In short, Hong Kong’s academic atmosphere is not unlike that at top overseas universities, which explains why it can attract academic staff from such institutions.

A new tension in higher education and society emerged prior to the 20th anniversary of sovereignty retrocession. Struggles over universal suffrage spilled over into university politics. The Umbrella Movement became a historical turning point in Hong Kong society, but it also made its way into the blocked appointment of a new university vice president and created a controversy over the role of the chief executive of the Hong Kong SAR and his/ her appointment of members of university councils.

The future of Hong Kong higher education will hinge upon whether it can sustain the values and practices that have made Hong Kong a centre of global higher education. As of now, such values and practices are still prized. Hong Kong’s universities continue to ensure the promotion of open enquiry and trust, widespread communication of ideas and inclusive educational and academic exchanges.

Governance, research ethics and diversity

Hong Kong’s universities also work hard to attract the best minds from around the world and integrate them closely into their universities, including governance. Hong Kong’s universities also ensure that impersonal criteria are used for establishing scientific facts, as well as ensuring that scientists and scholars do not profit financially from their research.

Although the universities have state-of-the-art hardware, including a developed infrastructure of laboratories, libraries and IT, they emphasise the software side of things.

All of Hong Kong’s universities use external peer review systems to ensure academic and scientific arguments are tested by the best. Academics are given a significant voice in running their universities and academic communities work for the growth of an enlightened public and civil society.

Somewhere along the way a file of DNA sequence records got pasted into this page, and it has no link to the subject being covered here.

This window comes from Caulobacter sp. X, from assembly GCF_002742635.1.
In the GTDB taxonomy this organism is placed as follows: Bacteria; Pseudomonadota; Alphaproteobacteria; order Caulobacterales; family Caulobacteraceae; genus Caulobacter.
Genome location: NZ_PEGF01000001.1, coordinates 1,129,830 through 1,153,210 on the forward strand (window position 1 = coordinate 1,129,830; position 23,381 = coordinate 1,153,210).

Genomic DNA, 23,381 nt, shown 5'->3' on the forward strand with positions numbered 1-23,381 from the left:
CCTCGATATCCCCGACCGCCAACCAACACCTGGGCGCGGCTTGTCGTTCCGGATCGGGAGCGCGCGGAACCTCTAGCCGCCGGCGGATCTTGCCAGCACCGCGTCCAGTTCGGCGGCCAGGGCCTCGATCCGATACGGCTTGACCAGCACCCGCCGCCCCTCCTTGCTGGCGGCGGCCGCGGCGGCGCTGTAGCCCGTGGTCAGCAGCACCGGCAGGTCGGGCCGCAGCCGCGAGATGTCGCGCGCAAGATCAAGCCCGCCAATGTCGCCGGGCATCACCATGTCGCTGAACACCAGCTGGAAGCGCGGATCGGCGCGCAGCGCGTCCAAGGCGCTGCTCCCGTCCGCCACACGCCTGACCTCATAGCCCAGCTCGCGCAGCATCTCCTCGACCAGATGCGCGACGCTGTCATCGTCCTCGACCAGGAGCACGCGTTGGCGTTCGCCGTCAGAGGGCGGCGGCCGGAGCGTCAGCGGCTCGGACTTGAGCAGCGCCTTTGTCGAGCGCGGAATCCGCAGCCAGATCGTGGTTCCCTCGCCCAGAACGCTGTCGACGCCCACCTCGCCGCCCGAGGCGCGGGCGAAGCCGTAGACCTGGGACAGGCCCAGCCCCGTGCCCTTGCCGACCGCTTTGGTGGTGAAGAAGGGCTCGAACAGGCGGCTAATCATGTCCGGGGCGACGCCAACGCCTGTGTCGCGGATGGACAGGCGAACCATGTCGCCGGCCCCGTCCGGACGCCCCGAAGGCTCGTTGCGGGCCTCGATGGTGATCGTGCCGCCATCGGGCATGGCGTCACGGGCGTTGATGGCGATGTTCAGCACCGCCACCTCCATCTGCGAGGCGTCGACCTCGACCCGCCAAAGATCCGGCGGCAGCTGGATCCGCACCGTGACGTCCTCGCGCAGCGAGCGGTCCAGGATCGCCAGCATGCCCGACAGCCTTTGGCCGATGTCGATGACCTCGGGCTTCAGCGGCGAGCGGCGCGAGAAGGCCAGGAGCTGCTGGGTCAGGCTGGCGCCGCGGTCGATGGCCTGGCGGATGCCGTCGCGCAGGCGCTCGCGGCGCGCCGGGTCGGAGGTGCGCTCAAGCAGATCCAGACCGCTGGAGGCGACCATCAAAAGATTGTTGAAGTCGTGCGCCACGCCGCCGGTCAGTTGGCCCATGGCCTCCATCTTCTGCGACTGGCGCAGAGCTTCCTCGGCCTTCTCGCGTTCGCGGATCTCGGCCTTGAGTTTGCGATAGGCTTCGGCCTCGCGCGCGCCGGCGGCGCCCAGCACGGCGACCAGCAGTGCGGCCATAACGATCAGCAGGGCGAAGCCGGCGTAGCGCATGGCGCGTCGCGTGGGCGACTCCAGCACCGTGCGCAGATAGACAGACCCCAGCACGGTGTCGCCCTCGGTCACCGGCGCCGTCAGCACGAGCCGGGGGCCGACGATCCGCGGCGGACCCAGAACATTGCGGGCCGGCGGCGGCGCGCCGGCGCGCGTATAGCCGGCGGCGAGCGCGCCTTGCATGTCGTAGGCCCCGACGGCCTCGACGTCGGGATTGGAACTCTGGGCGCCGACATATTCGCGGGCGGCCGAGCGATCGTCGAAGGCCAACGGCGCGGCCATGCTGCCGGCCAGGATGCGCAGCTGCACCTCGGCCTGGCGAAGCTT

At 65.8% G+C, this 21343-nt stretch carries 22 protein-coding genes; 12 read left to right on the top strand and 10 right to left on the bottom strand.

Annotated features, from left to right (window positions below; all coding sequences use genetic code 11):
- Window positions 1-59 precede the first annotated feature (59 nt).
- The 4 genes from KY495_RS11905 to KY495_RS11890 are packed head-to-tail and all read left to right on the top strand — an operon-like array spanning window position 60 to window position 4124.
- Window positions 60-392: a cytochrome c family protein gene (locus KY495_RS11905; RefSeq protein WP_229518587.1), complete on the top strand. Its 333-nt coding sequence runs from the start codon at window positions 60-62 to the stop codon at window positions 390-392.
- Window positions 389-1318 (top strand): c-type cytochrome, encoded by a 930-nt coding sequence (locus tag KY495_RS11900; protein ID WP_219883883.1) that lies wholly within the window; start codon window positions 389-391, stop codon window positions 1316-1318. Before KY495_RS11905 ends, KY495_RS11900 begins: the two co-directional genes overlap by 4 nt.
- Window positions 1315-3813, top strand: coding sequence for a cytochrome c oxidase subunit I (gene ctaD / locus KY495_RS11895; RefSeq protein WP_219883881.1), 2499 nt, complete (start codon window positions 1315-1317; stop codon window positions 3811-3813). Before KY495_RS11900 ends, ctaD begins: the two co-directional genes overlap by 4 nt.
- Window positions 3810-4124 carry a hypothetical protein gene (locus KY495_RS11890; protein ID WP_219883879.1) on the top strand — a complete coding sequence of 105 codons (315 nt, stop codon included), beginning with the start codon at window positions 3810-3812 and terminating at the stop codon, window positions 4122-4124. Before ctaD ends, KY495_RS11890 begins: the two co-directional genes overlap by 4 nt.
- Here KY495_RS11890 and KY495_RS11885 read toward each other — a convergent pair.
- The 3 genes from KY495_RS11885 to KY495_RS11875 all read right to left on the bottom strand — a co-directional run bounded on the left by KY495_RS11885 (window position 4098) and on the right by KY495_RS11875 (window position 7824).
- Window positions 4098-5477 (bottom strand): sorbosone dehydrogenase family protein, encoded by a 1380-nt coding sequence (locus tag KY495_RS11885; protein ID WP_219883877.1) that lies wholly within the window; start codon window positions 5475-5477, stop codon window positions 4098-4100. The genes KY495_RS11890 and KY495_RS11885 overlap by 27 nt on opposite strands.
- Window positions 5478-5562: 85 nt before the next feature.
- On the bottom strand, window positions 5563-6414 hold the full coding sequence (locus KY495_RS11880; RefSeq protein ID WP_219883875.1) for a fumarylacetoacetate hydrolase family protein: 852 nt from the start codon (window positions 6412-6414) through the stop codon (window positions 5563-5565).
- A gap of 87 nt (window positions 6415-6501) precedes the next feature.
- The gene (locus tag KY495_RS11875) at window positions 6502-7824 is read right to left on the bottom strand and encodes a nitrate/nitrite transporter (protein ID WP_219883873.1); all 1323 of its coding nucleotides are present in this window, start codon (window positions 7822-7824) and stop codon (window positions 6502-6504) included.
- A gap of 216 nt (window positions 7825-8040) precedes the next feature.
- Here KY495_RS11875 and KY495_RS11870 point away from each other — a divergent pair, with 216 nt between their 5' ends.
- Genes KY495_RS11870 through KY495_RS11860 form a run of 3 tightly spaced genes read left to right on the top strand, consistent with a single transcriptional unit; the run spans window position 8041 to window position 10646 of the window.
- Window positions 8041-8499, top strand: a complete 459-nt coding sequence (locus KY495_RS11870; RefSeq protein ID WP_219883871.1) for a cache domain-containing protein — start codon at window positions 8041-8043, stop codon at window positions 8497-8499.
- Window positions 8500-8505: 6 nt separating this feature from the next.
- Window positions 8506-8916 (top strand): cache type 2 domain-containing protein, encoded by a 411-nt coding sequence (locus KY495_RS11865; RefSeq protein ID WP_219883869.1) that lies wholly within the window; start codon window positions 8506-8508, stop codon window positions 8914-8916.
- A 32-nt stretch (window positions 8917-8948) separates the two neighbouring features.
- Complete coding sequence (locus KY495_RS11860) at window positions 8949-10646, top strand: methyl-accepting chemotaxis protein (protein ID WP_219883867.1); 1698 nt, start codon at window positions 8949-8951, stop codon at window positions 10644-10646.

Finally, Hong Kong’s universities are attuned to the value of diverse types of intelligence in the recruitment of students and staff, including men and women from different regional, racial, ethnic and national communities.

Local and national changes

The challenge will be to sustain the position of Hong Kong’s universities and their service to the local, national and global community. Some positive changes for the future are currently taking place. These changes are on both the local and national levels.

On the local level, the Hong Kong government will double the R&D percentage of GDP over the next five years. The chief executive announced that investment in R&D would increase from the current 0.73% to 1.5% within five years. The government has allocated about HK$10 billion (US$1.3 billion) for university research funding.

To increase innovation and collaboration with industry, there will be a tax deduction for R&D expenditure incurred by enterprises. On top of this, the Education Bureau is putting HK$3 billion (US$384 million) toward studentships for local students in University Grants Committee (UGC)-funded research postgraduate programmes.

The Innovation and Technology Bureau allocated a HK$500 million (US$64 million) ‘Technology Talent Scheme’, including a ‘Postdoctoral Hub’, and HK$700 million (US$90 million) will be invested for projects to develop Hong Kong into a Smart City.

On the national level, Hong Kong’s universities will be positioned within two new initiatives. First, the One Belt and One Road initiative will deepen educational and academic cooperation with the Belt-and-Road countries, especially those in South and Southeast Asia. Second, the Guangzhou, Hong Kong, Macau, Bay Area initiative will give a role to universities in making the region competitive with the high tech centres in San Francisco, Tokyo and New York.

Gerard A Postiglione is chair professor in higher education, coordinator of the Consortium for Research on Higher Education in the faculty of education at the University of Hong Kong. This article was first published in the current edition of Higher Education in Southeast Asia and Beyond.